How to be a productivity ninja

Written by on August 17, 2013 in Body & Mind, Wellbeing - Comments Off on How to be a productivity ninja

Ninja_zen_calmnessEver feel like you’re drowning in paperwork? Or feel like you have a never-ending task list? If you’re a creative and innovative person (which I like to think I am) and your workload is leaving you hardly any time to be imaginative and pioneering, this can be really disheartening.

Recently, a colleague of mine expressed that she had come across a refreshing new outlook on how to balance and prioritise your workload. She suggested that I should read Graham Allcott’s ‘How to be a productivity ninja’. At first, I was dubious, often self help books are the product of a mid-life crisis or the padding of a charity shop bookshelf. I instantly pictured a scene in Bridget Jones’ Diary whereby she bins her self-loathing books and refreshes her bookshelf with books like ‘How to get you want’. However, with my to-do list beginning to look more like a list in a phone book, I decided to give in and allow myself to be inspired.

To my surprise, Allcott’s book was a revitalising. It is as though it could have been written by you or one of your colleagues, by a guy who completely understands work-life balance and that in today’s society this is something that needs to be regained.

agilityninjaThe great thing about this book is that it’s not all fluff. Allcott offers actual solutions to problems. Some of my favourite suggestions are the idea that you should get your inbox down to zero. These three email folders – @Action @Read @Waiting can help you with taking action. Another, suggestion is that breaks and lunch breaks can actually make you more productive; ‘lunch is not for wimps’.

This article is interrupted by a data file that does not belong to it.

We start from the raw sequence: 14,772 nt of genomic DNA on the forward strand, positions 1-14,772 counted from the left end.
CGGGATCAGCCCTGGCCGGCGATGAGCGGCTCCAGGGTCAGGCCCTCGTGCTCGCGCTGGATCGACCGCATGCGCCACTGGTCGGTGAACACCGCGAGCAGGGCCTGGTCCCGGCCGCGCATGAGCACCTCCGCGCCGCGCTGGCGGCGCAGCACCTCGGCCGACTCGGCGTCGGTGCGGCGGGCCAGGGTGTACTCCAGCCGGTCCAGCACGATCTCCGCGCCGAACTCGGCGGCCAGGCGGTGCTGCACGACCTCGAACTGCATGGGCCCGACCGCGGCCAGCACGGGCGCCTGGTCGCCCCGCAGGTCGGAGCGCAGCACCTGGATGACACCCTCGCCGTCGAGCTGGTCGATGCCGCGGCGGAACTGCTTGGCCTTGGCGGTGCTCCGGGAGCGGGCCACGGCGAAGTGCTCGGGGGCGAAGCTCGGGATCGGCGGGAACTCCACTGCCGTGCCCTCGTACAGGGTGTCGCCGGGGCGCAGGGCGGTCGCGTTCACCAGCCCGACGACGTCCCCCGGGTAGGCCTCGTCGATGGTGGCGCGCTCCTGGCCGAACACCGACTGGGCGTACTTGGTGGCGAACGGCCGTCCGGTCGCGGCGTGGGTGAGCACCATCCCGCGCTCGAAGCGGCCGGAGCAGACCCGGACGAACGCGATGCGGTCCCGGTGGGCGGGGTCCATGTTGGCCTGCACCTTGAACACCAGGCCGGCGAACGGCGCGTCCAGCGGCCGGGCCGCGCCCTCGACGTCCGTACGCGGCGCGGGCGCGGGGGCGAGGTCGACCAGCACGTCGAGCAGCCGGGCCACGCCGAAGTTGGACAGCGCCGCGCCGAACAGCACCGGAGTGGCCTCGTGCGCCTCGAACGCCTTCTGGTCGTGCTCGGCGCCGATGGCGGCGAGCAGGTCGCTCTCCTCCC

Allcott emphasises that as soon as you accept that your task list is an ongoing project, and it is not something to be completed at the end of each day, you will start to feel less stressed and anxious every time you look at it. Allcott warns that you shouldn’t become bogged down in ‘productivity porn’; systems that claim to help with your workload but actually act a procrastination tool. However, you should recognise that, by keeping your task list digital (Trello is my favourite online to-do tool) it is easier to keep track of. The use of such products will make you a ‘weapon-savvy ninja’.

Allcott, adopts the ninja persona to demonstrate that zen-like calm, ruthlessness and stealth and camouflage (hiding yourself away to get large projects done) and unorthodoxy, to name but a few of the stages, are all conducive to a productive and skilful environment.

633185551314398984The chapter I most enjoyed was; ‘The Lizard Brain’. An idea adopted from Seth Godin’s book Linchpin. A Lizard blends into their surrounding for fear of predators. In this chapter, Allcott challenges us not to be a lizard. He recognises that some rules are in place for a very good reason but many rules are waiting to be challenged. If you have an idea that will break rules for the greater good then suggest it!

All in all, Alcott’s book is a great way to challenge the way you currently do things. You can even use some of the initiatives in your personal life. So, don your imaginary ninja mask and regain control, productivity and originality.

About the Author

Christina Latham

Christina is one of our original writers who helped with the launch of allmygoodness. She has a love for finding vintage treasures and organic products in unexpected, undiscovered places. She has previously worked as a journalist for CD News at the Institute for Cultural Diplomacy and Bader TV News in Berlin. She also writes freelance articles for Fitzrovia News and BetaTwentyOne. Follow her on Twitter @ChristinaLatha